As the Easter weekend approaches, the price of chocolates seems insane. But why is it so expensive?

The major brands of chocolate available in supermarkets release their flagship Easter products every year and some have become essentials for this holiday. But inflation, which has been accelerating for several years, complicates purchases for this weekend. According to a study carried out by UFC Que Choisir and published this Wednesday March 27, chocolate has increased by an average of 5% compared to last year.

As this study reveals, key Easter products are particularly affected by inflation. The famous golden rabbit from the Lindt brand, for example, which is a great classic of the Easter period, saw its price increase by 6%. With it, other popular products from other brands have grown and sometimes more than from Lindt. As UFC Que Choisir indicates: “Ferrero is not in moderation, with its Easter special Kinder Surprise box of 6 11% more expensive than last year, and a Ferrero Rocher bell 8% more expensive”.

This significant increase in the price of chocolates is explained by the increase in the price of raw materials, in particular cocoa, milk and sugar. This is what Gilles Rouvière, the general secretary of the Chocolate Union, explained to RMC on March 19. “The price curve has been completely crazy in recent weeks,” comments Antoine Fraysse-Soulier, head of market analysis at eToro, to 20 Minutes, specifying that cocoa can be bought today for $10,000. per ton, while it was trading at $4,200 in January and less than $3,000 two years ago.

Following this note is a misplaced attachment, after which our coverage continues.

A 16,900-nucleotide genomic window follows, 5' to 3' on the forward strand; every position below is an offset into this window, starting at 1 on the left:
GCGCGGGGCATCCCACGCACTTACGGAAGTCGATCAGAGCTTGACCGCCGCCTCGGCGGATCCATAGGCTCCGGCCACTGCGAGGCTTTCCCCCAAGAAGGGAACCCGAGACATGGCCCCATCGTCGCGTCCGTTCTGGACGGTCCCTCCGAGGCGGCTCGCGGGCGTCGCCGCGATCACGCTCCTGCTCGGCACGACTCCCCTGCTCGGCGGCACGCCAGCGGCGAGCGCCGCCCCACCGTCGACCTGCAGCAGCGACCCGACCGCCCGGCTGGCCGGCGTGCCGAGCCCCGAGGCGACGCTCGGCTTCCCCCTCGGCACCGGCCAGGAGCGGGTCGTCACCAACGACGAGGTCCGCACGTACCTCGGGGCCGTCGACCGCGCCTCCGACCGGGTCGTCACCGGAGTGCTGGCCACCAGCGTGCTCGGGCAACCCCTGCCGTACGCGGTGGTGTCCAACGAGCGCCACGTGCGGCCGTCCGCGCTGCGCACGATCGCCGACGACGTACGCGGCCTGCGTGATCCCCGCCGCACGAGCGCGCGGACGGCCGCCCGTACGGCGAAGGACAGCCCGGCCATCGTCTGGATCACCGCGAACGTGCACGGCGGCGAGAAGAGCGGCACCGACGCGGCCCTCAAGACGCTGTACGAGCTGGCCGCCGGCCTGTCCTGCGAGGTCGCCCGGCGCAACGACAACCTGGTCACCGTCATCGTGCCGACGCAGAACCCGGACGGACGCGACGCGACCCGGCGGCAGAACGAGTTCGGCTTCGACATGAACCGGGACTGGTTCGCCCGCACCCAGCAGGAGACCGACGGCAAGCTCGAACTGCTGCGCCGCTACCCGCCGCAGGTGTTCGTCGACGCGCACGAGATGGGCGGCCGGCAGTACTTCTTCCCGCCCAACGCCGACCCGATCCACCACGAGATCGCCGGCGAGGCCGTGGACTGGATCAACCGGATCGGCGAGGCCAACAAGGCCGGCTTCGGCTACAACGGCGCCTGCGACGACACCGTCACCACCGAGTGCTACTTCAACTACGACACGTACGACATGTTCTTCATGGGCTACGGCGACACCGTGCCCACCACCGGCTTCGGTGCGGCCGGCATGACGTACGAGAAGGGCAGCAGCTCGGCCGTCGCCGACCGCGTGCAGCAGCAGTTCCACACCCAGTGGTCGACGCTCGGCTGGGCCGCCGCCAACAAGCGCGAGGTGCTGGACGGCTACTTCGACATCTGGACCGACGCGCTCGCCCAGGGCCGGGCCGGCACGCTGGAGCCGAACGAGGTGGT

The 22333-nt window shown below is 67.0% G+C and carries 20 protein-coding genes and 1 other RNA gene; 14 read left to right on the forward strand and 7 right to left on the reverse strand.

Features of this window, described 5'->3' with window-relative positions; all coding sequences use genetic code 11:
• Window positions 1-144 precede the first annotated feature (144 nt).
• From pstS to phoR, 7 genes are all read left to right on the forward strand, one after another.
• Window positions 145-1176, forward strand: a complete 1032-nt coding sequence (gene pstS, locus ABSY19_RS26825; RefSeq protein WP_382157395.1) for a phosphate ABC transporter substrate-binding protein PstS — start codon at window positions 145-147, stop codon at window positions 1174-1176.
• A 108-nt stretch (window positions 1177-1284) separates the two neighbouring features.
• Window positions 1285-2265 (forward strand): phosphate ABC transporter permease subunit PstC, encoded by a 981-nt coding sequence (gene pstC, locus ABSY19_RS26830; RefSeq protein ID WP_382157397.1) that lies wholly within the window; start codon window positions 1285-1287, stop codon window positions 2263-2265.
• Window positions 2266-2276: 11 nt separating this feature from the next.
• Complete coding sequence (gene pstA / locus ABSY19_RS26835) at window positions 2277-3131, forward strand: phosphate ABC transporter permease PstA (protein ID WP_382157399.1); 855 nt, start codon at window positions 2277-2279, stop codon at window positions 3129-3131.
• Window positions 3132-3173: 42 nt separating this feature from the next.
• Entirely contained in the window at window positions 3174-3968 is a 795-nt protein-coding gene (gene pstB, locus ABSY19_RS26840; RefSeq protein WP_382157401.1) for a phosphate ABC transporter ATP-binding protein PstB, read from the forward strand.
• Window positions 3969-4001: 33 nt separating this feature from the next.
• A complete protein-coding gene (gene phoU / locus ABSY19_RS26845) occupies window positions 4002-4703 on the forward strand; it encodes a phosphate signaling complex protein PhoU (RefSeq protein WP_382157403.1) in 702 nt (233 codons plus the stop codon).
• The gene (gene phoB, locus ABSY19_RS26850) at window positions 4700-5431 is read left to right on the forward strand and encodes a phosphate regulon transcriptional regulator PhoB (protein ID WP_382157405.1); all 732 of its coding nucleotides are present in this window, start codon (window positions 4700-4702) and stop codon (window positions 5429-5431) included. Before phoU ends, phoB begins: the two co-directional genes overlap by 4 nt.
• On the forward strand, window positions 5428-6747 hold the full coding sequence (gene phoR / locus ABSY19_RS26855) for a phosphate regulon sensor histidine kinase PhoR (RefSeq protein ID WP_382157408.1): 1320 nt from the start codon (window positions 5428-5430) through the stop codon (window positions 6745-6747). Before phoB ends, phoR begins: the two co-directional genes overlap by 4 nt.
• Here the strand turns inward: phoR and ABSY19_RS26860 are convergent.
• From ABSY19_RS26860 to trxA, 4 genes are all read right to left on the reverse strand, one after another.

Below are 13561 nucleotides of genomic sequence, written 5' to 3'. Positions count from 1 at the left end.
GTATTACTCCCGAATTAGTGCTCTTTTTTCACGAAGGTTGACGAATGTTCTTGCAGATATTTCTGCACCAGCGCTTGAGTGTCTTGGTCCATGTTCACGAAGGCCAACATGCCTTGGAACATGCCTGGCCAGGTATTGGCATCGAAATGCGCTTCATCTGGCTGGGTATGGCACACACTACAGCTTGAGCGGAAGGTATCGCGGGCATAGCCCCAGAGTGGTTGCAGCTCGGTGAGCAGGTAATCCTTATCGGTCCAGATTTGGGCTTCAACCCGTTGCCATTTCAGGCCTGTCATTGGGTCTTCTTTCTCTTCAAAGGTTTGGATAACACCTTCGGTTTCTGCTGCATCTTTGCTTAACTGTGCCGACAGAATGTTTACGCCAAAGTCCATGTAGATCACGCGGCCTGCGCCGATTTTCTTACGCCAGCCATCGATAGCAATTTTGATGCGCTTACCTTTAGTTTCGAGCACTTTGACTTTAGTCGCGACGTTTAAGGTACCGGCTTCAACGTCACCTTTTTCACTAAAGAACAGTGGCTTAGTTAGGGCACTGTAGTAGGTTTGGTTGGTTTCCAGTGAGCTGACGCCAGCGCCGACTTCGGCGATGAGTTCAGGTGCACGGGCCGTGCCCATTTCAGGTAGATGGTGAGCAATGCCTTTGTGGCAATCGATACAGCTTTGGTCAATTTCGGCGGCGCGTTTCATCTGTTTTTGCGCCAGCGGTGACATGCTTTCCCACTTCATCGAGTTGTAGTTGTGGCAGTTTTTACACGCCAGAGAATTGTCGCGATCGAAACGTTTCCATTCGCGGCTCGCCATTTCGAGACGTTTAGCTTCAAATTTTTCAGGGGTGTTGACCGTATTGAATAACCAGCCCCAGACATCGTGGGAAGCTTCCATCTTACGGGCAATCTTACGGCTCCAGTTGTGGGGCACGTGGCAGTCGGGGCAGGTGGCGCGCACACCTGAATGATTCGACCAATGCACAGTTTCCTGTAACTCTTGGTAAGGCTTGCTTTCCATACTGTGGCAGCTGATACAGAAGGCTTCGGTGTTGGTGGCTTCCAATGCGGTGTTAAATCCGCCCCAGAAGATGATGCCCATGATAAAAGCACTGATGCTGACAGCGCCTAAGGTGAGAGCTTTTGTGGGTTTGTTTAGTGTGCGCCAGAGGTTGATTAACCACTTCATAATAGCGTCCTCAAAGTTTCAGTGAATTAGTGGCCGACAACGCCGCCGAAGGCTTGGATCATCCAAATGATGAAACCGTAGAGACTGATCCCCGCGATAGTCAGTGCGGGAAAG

For its part, UFC Que Choisir considers the prices of Easter chocolates too high: “For industrial products, containing many additives and flavorings, and in which part of the fat is palm oil, it is very expensive paid.” According to the consumer association, such an increase could be more understandable for “organic or fair trade” products. “But that’s not the case here,” as she explains.

As the UFC Que Choisir study demonstrates, the price per kilo of Easter chocolates also appears particularly high compared to other chocolates. The site explains that the Maxi Kinder Surprise from the Kinder brand costs 60 euros, price per kilo, and that the classic Kinder Surprise, the small red and white egg very popular with children, is sold at 56 euros per kilo. Almost the same price for a much smaller product. The association is surprised: “A bar of milk chocolate made with equivalent ingredients costs around ten euros per kilo, or even less for certain distributor brands.”